Some devices send out mysterious compelling signals to our brains, demanding to be used. A toothbrush and a vacuum cleaner, not so much. But as my friend Andy Lippman observed, a TV “needs watching”. Frodo’s ring wanted to be worn, and a gun wants to be fired at something. There are guns and guns, and I’ve played with a fair variety of them. A few fairly specialized types are for punching holes in paper, and others are used to break up clay ashtrays in midair, but nearly all guns are for killing animals. Among these, some are specialized for killing people-type animals, and almost all handguns are for killing people from fairly close up; they aren’t very accurate, and it doesn’t take a powerful cartridge to register on a target.
The psychology of people who own handguns and never get to use them as they are designed to function, which is nearly all people who own handguns, is sort of a mystery to me. If I could only clean my kitchen stove but never cooked anything to eat on it, or endlessly fixed and fussed with my car but never drove it anywhere, I think I would be deeply frustrated, but go figure.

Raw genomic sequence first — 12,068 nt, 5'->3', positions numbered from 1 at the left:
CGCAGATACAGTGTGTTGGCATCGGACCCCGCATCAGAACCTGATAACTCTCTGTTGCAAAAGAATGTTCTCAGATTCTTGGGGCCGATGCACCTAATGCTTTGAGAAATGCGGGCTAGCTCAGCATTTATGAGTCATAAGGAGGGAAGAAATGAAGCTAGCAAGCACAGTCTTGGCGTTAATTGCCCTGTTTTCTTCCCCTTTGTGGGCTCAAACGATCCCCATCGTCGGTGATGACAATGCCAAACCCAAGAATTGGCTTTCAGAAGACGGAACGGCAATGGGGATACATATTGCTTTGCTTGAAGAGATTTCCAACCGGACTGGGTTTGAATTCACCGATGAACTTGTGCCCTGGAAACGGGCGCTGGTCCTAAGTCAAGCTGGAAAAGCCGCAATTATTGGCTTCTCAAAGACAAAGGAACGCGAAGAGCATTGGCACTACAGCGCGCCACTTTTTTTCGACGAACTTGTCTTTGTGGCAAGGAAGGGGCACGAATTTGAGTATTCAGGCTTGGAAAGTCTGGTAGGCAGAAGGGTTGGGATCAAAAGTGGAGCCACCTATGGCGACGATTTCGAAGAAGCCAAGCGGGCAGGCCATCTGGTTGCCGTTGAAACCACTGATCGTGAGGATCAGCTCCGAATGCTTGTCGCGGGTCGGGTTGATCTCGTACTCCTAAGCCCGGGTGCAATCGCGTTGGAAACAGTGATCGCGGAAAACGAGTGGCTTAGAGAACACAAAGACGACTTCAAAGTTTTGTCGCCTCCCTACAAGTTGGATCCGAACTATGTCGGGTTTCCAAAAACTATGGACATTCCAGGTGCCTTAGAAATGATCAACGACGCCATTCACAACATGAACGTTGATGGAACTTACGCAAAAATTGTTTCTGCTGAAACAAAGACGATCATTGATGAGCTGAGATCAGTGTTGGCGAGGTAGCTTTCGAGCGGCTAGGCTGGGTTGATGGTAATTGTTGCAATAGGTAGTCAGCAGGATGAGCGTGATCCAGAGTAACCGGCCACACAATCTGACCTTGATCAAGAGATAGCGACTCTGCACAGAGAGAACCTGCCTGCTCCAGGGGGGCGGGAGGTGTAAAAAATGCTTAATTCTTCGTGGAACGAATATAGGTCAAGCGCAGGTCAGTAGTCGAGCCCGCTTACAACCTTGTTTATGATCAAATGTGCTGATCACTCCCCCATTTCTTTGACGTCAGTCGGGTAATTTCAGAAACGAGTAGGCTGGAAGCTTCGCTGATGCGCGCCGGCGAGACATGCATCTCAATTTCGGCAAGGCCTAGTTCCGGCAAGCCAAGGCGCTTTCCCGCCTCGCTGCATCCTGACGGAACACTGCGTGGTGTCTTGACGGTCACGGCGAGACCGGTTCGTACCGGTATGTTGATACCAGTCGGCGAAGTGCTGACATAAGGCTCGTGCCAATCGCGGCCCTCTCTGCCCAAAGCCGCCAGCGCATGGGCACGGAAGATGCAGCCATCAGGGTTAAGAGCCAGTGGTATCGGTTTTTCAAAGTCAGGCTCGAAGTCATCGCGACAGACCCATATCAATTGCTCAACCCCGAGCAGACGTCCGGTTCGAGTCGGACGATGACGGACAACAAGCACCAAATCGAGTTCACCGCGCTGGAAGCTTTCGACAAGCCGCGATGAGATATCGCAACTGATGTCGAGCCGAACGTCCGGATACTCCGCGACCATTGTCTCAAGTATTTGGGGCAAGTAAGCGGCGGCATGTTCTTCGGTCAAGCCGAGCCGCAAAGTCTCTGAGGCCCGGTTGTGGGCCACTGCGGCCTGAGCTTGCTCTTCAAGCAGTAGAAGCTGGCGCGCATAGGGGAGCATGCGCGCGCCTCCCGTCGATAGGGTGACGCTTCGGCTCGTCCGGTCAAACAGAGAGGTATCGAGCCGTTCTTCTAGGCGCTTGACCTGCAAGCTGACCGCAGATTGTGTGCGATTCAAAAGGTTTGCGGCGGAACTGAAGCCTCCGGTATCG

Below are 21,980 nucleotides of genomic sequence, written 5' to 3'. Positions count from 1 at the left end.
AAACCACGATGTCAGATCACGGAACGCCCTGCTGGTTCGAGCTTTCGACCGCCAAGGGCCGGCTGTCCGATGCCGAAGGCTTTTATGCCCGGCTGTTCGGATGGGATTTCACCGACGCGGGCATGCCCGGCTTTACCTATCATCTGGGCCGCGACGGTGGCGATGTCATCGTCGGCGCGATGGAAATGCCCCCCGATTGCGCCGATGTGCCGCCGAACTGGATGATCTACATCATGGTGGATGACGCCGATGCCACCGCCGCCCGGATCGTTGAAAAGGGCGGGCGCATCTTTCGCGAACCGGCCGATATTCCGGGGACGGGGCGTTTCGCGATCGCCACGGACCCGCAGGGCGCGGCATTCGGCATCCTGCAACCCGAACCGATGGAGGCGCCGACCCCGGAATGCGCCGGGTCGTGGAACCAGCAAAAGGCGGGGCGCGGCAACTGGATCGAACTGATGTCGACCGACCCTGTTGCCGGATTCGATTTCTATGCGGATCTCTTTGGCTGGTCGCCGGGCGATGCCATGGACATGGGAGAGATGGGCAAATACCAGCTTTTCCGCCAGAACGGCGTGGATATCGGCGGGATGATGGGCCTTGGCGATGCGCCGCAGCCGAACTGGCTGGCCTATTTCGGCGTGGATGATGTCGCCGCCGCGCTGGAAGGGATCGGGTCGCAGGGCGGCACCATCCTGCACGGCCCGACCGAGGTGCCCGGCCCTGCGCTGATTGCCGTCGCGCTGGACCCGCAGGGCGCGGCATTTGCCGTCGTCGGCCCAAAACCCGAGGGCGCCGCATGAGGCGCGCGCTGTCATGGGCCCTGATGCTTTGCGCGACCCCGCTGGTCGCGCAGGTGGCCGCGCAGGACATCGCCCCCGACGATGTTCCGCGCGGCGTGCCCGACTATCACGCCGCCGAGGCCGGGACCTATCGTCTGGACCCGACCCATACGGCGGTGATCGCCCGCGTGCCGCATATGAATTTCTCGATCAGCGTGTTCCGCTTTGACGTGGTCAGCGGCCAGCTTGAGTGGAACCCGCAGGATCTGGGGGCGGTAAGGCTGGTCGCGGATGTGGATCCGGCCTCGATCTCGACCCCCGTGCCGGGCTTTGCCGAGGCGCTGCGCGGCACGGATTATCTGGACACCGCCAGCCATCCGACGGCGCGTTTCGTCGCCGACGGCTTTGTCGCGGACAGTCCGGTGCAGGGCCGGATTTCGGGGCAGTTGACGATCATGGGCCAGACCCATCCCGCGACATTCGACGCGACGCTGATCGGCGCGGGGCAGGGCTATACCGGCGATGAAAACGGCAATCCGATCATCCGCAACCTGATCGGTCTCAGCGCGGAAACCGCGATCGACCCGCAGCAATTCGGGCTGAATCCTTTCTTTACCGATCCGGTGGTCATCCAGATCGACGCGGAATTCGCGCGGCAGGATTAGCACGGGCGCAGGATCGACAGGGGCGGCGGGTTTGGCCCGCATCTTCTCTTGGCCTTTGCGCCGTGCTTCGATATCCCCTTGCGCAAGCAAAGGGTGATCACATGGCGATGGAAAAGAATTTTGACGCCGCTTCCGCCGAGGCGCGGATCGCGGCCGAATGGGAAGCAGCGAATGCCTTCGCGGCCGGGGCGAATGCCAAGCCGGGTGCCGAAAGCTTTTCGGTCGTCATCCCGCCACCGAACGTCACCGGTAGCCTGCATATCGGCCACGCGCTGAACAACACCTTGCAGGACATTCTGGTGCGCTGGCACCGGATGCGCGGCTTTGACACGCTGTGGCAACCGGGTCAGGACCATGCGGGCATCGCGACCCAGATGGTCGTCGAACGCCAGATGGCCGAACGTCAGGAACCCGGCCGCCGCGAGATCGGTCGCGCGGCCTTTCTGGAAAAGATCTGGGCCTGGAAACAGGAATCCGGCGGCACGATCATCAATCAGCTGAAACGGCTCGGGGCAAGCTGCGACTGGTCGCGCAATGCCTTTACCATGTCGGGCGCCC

In Florida, and IIRC some other states, the law has recently been changed to ameliorate this frustration. In Florida you may kill anyone who’s not in an iron lung machine, or comatose, at will, as long as you do it with no-one else around and you are willing to say you were scared of your victim at the time. Really. You can probably shoot him in the back if you say you thought he was going for a piece tucked in his belt. Trayvon Martin was armed with Skittles, (which, to be fair, can kill you from diabetes), and George Zimmerman, who apparently spent night after night out and about with his 9mm burning a hole in his pocket, finally got to use it for what it’s supposed to do. I’m aware of no statement of regret from Zimmerman, and it appears that he’s in good shape legally, at least for now.
I wonder how long until his piece starts asking to be fired at someone again; he still has it, so his fellow citizens are obviously down with how he’s prone to use it. It’s important to know your friends and neighbors have your back.
Or how many more Floridians, on his good example, will start letting their Glocks and Berettas off the leash when they get a little antsy on a deserted street.